A first draft is a rough sketch of your future piece of writing. Sometimes your first draft may become the final one due to it being rather satisfactory, but in most cases, it requires further work. A first draft is a way to elaborate on the main points of your essay that were stated in your outline, giving them a sample form. It may seem paradoxical, but while being actually one of the most important stages of the writing process, most first drafts don’t require a tremendous attention to detail.
Steps for Writing a First Draft of an Essay
- Take a closer look at your assignment and the topic if it was given to you by your intructor. Revise your outline as well. This is needed for your clearer understanding of the tasks that you must accomplish within the draft, and to make sure that you meet the requirements of the assignment.
- Sketch out the introduction of your essay. At this point, don’t get stalled on form; keep in mind that an introductory part should inform readers about what the topic is, and state your point of view according to this topic. The introduction should also be interesting to read to capture readers’ attention, but this task has more to do with thoughtful and scrupulous writing, and thus should be left for later.
- Based on your outline, start transferring your ideas to paper. The main task here is to give them the initial form and set a general direction for their further development, and not to write a full paper.
- Chalk out the summarizing paragraph of your essay. Remember that it should not contain any new ideas, but briefly reintroduce those from the main body, and restate your thesis statement.
- Read through the draft to see if you have included all information that you wanted to, but without making any further corrections, since this is a task for the second and final drafts.
Key Points to Consider
- While an outline is needed to decide on what to write, the first draft is more about answering a question: “How to write?” In the first draft, you shape your ideas out, and not simply name and list them, as you do in an outline.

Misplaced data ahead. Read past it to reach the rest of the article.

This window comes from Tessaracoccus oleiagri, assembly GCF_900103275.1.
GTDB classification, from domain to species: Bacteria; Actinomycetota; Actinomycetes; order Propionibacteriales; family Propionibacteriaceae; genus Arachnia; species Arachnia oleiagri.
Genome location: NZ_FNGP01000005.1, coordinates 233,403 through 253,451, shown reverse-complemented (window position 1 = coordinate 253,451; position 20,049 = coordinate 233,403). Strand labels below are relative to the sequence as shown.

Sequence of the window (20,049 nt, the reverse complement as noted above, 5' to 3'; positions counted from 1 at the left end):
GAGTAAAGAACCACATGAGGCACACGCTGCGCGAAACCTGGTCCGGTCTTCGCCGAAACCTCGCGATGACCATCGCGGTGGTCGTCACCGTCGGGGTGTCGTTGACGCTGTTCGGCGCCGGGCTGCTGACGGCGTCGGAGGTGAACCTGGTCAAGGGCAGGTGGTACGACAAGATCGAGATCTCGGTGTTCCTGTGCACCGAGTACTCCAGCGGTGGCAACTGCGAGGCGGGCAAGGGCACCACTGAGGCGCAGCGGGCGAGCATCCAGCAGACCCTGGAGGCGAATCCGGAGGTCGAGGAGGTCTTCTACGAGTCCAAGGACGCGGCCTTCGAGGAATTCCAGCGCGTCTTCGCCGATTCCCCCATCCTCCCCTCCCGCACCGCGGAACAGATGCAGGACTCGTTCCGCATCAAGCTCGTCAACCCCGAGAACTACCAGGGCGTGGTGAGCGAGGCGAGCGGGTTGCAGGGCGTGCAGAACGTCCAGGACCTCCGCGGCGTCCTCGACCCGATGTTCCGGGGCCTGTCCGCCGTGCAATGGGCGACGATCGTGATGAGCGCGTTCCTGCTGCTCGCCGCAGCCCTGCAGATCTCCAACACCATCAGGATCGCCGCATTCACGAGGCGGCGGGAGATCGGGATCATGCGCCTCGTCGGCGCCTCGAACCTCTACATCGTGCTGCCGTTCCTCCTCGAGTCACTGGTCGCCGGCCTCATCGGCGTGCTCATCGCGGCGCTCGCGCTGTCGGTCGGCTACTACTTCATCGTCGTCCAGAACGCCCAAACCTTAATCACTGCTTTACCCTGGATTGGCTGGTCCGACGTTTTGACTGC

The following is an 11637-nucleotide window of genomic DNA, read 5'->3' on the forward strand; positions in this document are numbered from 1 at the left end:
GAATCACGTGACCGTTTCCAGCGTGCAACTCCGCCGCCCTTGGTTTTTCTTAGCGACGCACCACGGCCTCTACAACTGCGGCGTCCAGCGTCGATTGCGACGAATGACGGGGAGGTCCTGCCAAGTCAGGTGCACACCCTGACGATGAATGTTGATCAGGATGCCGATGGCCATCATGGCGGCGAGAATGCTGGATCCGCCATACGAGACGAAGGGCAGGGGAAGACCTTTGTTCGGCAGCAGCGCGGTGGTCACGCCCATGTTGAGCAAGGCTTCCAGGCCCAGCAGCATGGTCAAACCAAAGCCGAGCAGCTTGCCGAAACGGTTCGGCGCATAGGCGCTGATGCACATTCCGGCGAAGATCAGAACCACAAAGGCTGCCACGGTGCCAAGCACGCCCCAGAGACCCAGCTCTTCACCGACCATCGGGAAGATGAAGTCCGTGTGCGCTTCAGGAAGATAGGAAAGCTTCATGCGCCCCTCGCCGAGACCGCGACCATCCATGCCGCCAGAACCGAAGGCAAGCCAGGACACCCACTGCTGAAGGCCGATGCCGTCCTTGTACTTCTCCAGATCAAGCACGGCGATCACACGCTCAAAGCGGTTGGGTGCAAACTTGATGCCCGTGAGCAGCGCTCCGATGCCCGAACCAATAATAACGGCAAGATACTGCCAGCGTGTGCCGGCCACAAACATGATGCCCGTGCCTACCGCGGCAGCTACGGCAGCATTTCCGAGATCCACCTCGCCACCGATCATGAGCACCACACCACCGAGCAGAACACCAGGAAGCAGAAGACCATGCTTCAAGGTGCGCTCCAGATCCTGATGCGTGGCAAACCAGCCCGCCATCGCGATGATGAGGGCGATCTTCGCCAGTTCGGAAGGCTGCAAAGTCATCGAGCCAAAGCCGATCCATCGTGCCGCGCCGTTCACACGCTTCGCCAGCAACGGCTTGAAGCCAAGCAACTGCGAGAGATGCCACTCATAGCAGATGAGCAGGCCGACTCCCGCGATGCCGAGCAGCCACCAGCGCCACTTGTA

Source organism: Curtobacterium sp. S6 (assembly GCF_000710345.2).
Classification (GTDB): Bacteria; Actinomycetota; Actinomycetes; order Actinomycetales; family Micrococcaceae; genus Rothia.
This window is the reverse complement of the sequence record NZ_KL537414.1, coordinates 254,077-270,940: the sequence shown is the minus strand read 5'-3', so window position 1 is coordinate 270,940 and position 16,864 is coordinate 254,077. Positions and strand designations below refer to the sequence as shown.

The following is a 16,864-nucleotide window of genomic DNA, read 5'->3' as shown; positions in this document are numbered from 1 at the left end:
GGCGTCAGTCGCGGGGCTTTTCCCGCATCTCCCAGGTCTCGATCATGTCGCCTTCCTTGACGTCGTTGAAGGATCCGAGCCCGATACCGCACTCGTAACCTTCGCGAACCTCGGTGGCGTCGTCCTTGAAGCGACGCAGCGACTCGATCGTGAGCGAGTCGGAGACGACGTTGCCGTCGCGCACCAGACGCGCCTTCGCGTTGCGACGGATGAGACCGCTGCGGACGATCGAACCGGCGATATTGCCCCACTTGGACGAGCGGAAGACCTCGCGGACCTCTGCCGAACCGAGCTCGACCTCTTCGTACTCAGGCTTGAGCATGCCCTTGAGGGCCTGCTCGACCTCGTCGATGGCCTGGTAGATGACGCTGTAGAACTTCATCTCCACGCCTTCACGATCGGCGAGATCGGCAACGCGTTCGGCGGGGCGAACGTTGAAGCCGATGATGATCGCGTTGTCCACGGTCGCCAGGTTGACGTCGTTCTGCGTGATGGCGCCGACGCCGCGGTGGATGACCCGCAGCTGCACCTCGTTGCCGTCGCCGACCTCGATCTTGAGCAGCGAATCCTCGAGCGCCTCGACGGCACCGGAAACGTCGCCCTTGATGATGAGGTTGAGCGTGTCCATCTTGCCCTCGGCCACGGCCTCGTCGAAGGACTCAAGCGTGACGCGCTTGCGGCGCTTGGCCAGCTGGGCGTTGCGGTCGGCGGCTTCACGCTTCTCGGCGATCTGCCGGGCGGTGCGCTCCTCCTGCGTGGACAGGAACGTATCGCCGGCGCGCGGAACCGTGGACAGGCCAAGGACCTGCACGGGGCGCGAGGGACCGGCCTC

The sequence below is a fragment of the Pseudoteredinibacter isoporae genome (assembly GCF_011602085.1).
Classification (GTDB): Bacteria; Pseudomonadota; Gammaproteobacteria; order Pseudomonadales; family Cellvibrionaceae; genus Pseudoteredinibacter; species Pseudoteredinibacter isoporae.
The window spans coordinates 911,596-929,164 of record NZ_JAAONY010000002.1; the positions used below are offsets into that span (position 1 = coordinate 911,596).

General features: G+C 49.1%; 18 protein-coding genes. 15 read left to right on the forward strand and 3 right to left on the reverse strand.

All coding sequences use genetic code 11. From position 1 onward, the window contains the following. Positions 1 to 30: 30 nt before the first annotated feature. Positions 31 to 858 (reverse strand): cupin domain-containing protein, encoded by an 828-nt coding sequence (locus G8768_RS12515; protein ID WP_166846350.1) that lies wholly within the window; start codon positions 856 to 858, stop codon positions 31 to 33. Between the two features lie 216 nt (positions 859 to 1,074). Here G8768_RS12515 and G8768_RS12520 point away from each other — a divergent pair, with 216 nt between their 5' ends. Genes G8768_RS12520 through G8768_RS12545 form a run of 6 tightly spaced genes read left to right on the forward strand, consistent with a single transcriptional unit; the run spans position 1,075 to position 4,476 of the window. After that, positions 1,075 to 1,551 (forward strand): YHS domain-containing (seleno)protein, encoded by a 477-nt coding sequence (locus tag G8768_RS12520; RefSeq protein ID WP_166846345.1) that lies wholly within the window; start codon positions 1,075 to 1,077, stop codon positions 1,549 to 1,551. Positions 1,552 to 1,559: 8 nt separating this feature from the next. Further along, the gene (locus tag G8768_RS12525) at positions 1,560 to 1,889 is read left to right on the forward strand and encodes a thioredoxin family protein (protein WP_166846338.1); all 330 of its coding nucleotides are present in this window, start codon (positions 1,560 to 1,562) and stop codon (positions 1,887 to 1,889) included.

- When you start writing your thoughts down, it may happen that one idea or concept sparks new connections, memories or associations. Be attentive to such sidetracks; choose those of them that might be useful for your writing, and don’t delve in those that are undesirable in academic writing. A successful piece of writing is focused on its topic, and doesn’t include everything you have to say on a subject.
- Making notes for yourself in the margins or even in the middle of the text is a useful practice. This can save you time and keep you focused on the essence of your essay without being distracted by secondary details. For example, such notes could look like this: “As documented, the war in Vietnam cost the United States about … (search for the exact sum of money and interpret it in terms of modern exchange rates) U. S. dollars.”
- When you finish crafting your first draft, it is useful to put it aside and completely quit thinking about writing for a certain period of time. Time away will allow you to have a fresh look at your draft when you decide to revise it.
Dos and Don’ts
Common Mistakes When Writing a First Draft of an Essay
- Editing and revising a draft in process of writing. If you stop after each sentence to think it over, you will most likely lose your flow; besides, many people have an internal editor, or critic, who can’t stand it if the material is written imperfectly. Therefore, first you should deal with the whole draft, and only after that proofread and edit it.
- Paying too much attention to secondary arguments, factual material, and other minor peculiarities. The main goal of the first draft is to sketch out your main ideas; you can fill it with details later. If you think you will forget about an important fact or remark, make brief notes in margins.
- Ignoring the role of a first draft in the essay writing process. Though it may seem to you that you are wasting time working on a draft, you are actually working on the essay itself. You need to understand how your outline works in full written form.